Climate Justice Advocate and Senior Consultant, Emerald Cities Collaborative.
 Associate Fellow, Oxford Climate Policy.
 In the case of the Green Climate Fund alone, this leaves a shortfall of $2 billion against the $3 billion contribution signed off by the previous administration
What you write about affects the whole of humanity, including the present White House administration who will be affected by climate change as much as the rest of us but perhaps not as soon as those in vulnerable situations.
As well as the practical measures, which you have outlined, we also need to consider why and how we humans behave as we do. Why do some of us continue to smoke cigarettes when we know they are harmful for our health? Why do some of us continue with activities that we know are harmful to the climate of this planet? Why most of us support the Paris Climate Agreement and why some of us do not?
The answer is simple: it is because we do what we want to do and we avoid doing what we do not want to do. Smokers like smoking – some, even when pregnant. Some of us like frequently flying off for holiday trips, or to spend weekends in the south where it’s warmer, or to unnecessary business trips. Some of us like driving cars regardless of their fuel consumption and exhaust emissions. Some of us like running factories and businesses for personal profit regardless of how they (we) adversely affect the climate. And so it goes on.
When we look at what underlies much of our behaviour we find emotion. We find the emotion of desire, the emotion of greed, the emotion of aversion, the emotion of hatred, the emotion of fear, the emotion of not wanting to see and so, metaphorically, turning a blind eye to what we do not want to see or to know about ourselves and to what frightens us.
Benito, this is what we touched on in Oxford.
Some of us believe what scientists tell us about their measurements and predictions on climate change and some of us choose not to believe it. Both are based on self-interest, with or without concern for others. Self-interest and concern for others, empathy, compassion and altruism, are deeply affected by emotion, whether we realise this or not – and it is apparent that usually we do not.
The future of this planet and of the human race, with or without a viable planet to live on, depends on our learning to adapt to the emotion that lives in each and every one of us, and which is aroused in us whenever we want to have something or want to get rid of something. For when emotion flares up in us it drives us blindly in what we say, in what we do and in what we think.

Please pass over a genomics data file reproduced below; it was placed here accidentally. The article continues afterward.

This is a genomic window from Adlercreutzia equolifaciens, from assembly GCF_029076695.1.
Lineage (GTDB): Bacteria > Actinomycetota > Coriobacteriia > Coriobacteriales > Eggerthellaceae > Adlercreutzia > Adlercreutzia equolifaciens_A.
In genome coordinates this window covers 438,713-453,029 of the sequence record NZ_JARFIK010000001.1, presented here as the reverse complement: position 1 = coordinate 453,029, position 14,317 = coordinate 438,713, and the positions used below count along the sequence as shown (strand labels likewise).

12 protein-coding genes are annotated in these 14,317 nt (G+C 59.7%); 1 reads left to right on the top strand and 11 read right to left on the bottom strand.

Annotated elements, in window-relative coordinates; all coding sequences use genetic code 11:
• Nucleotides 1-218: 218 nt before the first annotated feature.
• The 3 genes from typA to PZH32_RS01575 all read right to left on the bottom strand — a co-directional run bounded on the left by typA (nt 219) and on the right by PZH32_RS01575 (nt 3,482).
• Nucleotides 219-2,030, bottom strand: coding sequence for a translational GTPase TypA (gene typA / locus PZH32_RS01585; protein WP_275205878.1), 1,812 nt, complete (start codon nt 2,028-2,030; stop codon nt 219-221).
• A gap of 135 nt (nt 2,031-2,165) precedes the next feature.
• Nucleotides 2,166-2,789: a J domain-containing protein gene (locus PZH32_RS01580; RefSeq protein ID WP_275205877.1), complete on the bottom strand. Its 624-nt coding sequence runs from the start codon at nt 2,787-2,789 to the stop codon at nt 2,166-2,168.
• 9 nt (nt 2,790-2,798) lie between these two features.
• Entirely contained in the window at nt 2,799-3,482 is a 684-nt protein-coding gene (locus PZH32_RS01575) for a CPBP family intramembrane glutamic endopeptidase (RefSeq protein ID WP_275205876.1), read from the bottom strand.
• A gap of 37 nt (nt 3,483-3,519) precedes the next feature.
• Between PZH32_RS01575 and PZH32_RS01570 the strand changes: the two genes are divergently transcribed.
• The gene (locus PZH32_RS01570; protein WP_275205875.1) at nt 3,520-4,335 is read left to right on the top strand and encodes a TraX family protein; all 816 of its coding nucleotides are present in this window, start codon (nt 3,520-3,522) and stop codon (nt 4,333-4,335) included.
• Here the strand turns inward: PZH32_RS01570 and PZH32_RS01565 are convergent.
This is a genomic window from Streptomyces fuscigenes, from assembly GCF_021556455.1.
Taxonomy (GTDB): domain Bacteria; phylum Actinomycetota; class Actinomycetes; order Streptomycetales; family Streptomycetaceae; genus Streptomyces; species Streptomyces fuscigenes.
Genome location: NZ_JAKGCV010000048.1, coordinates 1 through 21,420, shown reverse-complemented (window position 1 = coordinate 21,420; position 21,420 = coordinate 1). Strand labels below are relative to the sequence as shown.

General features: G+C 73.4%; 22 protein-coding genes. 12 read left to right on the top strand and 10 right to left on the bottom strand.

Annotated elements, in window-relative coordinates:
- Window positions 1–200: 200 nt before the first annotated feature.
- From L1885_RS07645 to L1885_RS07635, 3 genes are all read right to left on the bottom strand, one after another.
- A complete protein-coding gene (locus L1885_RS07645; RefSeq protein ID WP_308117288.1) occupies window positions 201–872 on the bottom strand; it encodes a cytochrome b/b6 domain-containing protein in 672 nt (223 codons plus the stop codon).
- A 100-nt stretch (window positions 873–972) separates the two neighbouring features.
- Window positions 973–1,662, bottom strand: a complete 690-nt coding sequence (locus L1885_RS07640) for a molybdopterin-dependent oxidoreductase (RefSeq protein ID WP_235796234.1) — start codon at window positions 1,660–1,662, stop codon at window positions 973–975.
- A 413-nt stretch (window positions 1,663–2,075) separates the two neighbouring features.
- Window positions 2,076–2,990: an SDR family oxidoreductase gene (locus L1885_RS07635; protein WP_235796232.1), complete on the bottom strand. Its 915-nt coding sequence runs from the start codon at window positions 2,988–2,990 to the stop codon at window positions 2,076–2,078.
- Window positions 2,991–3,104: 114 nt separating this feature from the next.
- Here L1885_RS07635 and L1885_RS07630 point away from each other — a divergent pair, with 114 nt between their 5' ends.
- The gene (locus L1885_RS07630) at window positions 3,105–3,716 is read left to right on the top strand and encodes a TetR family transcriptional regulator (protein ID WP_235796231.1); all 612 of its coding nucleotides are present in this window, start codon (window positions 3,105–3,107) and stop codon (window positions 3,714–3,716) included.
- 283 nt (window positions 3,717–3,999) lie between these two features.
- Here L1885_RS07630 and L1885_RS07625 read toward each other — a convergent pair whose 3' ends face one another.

We volitionally and wilfully commit all the harm and damage to the environment, to each other, to ourselves and to other living creatures and plants, because of the untamed primitive emotion in each and every one of us. When blinded by emotion (as in blind rage, blind greed, blind love) we are unaware of being controlled, or we are powerless to stop it. But ignorance is no excuse and does not mitigate or stop the effects of what we do. It behoves us to dis-cover this and to do something about it.
Even the pillars of society, including presidents and men of the church in different religions, are driven blindly in what they say, do, think and believe.
We have developed science, medicine, manufacturing and technology and have acquired a bundle of knowledge but emotionally we are sadly undeveloped: we have not changed one iota since prehistoric times. The evidence for this is in the news (true and fake) every day of the week in connection with war, terrorism, rape, child abuse and paedophilia, vast amounts of personal wealth. And so it goes on.
If we are to stop, and to have a chance of reversing the present trend in climate change, we have to develop the strength not to be overwhelmed by and controlled by emotion. This can only be done voluntarily and willingly by each individual. No one can be made to do it. Prescribing for others, telling them what they should and shouldn’t do or in any way using force does not work; it only causes resistance and conflict. And in any case, the one who prescribes and tells others what to do is almost bound to be self-interested and therefore to be subject to untamed emotion.
We know more about the landscapes of the moon and of mars than we know about our own inner landscape: that of human emotion. As we turn our gaze, with great excitement and backed by vast budgets, to explore outer space, we ignore what we are doing here on earth and we distract ourselves comfortably from our own emotional landscape that is in all of us. Even if we could go to another planet we would do the same there. So why not stay on what Stephen Hawking recently called our beautiful planet in his comments about Donald Trump’s pulling out of the Paris Climate Agreement, and learn how to control our own behaviour.